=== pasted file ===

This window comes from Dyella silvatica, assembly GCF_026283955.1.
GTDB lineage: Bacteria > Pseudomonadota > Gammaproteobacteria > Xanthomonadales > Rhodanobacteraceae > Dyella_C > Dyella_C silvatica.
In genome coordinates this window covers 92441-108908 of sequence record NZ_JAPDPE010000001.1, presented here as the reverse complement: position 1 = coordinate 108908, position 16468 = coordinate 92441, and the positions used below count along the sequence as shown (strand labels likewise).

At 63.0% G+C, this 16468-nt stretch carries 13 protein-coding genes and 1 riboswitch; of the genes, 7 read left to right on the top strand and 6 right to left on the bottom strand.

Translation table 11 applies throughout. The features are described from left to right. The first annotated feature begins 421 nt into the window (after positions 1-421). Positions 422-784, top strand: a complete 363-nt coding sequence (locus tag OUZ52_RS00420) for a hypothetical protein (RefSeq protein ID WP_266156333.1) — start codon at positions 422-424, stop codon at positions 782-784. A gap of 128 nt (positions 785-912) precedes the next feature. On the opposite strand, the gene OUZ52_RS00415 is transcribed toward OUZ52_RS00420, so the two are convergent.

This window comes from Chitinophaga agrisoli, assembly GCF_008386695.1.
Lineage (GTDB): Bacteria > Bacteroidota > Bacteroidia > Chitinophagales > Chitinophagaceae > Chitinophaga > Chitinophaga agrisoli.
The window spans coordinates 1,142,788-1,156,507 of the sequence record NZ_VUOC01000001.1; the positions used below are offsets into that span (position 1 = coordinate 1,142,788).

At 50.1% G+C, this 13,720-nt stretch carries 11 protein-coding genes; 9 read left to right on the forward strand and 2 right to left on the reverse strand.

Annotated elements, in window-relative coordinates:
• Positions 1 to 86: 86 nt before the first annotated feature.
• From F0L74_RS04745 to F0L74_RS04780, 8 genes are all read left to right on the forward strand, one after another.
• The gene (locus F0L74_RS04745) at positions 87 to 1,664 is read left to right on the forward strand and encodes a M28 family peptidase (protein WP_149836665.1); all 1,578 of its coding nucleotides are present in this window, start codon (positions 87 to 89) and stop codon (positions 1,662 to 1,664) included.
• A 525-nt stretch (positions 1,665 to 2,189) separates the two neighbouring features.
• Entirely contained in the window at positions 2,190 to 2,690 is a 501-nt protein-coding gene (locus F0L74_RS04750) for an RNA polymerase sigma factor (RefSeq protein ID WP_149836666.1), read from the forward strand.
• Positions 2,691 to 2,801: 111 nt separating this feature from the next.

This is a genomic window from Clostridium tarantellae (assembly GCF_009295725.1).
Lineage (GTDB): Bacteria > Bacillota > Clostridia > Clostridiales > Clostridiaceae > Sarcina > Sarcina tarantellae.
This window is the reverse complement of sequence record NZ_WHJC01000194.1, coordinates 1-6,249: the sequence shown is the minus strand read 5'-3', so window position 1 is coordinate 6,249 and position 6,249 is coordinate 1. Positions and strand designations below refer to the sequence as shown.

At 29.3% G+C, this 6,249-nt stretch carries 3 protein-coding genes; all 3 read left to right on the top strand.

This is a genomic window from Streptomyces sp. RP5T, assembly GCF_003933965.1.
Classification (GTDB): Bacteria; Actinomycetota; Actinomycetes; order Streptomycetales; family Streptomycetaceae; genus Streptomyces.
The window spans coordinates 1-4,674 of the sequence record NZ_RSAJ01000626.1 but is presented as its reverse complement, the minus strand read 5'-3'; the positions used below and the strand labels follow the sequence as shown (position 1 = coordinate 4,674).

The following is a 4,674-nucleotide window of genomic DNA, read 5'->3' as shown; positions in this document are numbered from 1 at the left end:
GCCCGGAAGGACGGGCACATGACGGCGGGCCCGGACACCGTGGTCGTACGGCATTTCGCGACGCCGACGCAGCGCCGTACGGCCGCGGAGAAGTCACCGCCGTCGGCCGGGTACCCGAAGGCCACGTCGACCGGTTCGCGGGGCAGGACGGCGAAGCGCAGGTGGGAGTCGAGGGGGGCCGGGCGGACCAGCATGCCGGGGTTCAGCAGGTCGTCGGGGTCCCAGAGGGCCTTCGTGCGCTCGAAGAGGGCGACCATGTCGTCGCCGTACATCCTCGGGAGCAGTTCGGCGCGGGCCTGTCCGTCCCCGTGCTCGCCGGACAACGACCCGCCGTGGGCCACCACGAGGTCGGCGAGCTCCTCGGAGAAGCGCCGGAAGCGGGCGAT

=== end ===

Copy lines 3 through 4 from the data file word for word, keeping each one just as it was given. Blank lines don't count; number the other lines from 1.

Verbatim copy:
In genome coordinates this window covers 92441-108908 of sequence record NZ_JAPDPE010000001.1, presented here as the reverse complement: position 1 = coordinate 108908, position 16468 = coordinate 92441, and the positions used below count along the sequence as shown (strand labels likewise).

At 63.0% G+C, this 16468-nt stretch carries 13 protein-coding genes and 1 riboswitch; of the genes, 7 read left to right on the top strand and 6 right to left on the bottom strand.